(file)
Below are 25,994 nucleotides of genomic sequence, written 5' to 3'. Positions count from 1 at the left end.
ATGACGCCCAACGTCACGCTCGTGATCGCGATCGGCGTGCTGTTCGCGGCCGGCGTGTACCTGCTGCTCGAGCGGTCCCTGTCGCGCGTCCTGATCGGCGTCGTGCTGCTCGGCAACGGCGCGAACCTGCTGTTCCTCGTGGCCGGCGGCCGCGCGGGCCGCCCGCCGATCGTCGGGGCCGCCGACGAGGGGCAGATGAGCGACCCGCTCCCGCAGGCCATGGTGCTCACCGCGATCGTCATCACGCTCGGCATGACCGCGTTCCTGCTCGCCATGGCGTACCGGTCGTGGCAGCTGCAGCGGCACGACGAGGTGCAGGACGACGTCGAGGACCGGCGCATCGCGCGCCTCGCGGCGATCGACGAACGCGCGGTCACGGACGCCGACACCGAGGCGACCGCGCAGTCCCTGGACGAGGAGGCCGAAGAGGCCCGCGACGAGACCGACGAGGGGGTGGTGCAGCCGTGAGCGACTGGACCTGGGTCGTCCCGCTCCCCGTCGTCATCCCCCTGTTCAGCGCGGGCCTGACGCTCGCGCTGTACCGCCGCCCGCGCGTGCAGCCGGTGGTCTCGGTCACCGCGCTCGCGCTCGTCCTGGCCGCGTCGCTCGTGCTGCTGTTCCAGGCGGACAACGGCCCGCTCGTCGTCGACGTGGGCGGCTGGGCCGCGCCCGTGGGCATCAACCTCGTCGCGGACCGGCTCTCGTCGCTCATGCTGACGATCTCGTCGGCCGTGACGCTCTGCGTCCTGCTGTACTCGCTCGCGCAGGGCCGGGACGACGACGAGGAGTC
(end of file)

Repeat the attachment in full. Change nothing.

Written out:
Below are 25,994 nucleotides of genomic sequence, written 5' to 3'. Positions count from 1 at the left end.
ATGACGCCCAACGTCACGCTCGTGATCGCGATCGGCGTGCTGTTCGCGGCCGGCGTGTACCTGCTGCTCGAGCGGTCCCTGTCGCGCGTCCTGATCGGCGTCGTGCTGCTCGGCAACGGCGCGAACCTGCTGTTCCTCGTGGCCGGCGGCCGCGCGGGCCGCCCGCCGATCGTCGGGGCCGCCGACGAGGGGCAGATGAGCGACCCGCTCCCGCAGGCCATGGTGCTCACCGCGATCGTCATCACGCTCGGCATGACCGCGTTCCTGCTCGCCATGGCGTACCGGTCGTGGCAGCTGCAGCGGCACGACGAGGTGCAGGACGACGTCGAGGACCGGCGCATCGCGCGCCTCGCGGCGATCGACGAACGCGCGGTCACGGACGCCGACACCGAGGCGACCGCGCAGTCCCTGGACGAGGAGGCCGAAGAGGCCCGCGACGAGACCGACGAGGGGGTGGTGCAGCCGTGAGCGACTGGACCTGGGTCGTCCCGCTCCCCGTCGTCATCCCCCTGTTCAGCGCGGGCCTGACGCTCGCGCTGTACCGCCGCCCGCGCGTGCAGCCGGTGGTCTCGGTCACCGCGCTCGCGCTCGTCCTGGCCGCGTCGCTCGTGCTGCTGTTCCAGGCGGACAACGGCCCGCTCGTCGTCGACGTGGGCGGCTGGGCCGCGCCCGTGGGCATCAACCTCGTCGCGGACCGGCTCTCGTCGCTCATGCTGACGATCTCGTCGGCCGTGACGCTCTGCGTCCTGCTGTACTCGCTCGCGCAGGGCCGGGACGACGACGAGGAGTC